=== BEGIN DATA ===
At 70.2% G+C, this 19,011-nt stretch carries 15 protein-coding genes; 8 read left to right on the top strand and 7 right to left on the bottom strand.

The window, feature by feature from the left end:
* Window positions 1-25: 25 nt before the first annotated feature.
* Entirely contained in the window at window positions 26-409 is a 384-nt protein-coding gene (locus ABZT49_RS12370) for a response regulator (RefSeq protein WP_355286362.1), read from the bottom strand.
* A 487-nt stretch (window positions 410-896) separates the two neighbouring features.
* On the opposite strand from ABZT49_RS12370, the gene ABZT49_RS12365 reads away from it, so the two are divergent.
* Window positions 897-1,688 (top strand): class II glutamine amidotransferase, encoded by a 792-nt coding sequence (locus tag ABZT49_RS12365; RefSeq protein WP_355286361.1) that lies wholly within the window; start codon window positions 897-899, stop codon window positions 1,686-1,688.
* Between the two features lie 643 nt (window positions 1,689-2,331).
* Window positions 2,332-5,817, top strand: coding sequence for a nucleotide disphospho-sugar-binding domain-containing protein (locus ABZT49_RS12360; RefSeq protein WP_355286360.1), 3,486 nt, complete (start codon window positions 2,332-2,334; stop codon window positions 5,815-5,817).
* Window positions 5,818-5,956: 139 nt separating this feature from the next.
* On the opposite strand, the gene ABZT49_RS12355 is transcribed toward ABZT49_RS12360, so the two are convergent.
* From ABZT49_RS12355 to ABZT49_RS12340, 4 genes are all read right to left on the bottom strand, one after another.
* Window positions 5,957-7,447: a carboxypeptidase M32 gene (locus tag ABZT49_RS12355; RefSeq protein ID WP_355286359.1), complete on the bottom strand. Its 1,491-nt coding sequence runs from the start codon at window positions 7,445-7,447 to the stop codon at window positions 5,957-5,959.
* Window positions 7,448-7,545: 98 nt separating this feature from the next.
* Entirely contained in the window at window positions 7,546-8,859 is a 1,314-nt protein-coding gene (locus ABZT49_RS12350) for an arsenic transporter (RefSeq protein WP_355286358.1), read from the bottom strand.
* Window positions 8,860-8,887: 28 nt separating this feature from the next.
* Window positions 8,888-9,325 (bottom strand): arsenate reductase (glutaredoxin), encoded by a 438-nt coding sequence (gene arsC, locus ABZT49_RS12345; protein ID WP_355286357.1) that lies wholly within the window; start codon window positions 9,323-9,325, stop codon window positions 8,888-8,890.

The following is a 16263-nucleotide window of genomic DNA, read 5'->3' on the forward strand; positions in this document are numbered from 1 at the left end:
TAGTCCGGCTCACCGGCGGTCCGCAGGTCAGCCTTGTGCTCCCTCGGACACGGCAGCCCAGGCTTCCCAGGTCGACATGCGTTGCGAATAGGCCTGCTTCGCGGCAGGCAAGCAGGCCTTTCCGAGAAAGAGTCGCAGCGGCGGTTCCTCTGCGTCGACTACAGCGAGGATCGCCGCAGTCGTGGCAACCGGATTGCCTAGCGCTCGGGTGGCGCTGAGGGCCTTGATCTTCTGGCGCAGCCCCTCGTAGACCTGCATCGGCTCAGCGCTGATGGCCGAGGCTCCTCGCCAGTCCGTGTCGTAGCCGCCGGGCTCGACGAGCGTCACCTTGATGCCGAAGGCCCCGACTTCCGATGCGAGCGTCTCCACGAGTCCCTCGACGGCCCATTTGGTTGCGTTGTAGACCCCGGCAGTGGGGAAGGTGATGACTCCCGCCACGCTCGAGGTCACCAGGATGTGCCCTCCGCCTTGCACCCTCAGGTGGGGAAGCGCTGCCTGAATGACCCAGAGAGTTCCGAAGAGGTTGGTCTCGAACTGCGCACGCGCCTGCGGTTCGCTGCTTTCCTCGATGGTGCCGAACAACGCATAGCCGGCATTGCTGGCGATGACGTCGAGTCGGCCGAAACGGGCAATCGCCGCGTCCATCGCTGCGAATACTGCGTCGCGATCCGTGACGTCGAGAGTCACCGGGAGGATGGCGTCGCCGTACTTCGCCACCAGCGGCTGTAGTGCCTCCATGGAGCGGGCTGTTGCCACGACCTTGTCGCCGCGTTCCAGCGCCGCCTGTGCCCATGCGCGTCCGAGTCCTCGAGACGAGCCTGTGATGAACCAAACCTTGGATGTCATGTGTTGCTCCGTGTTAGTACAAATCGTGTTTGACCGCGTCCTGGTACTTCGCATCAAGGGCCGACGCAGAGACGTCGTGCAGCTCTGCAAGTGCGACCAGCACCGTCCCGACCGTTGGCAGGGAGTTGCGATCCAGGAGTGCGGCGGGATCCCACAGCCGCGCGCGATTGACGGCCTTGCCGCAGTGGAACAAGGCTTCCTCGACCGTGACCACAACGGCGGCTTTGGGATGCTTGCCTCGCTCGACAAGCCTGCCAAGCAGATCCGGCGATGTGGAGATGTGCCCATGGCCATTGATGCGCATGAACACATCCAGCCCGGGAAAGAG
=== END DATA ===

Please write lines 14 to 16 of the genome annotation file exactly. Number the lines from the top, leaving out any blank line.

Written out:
* Window positions 7,448-7,545: 98 nt separating this feature from the next.
* Entirely contained in the window at window positions 7,546-8,859 is a 1,314-nt protein-coding gene (locus ABZT49_RS12350) for an arsenic transporter (RefSeq protein WP_355286358.1), read from the bottom strand.
* Window positions 8,860-8,887: 28 nt separating this feature from the next.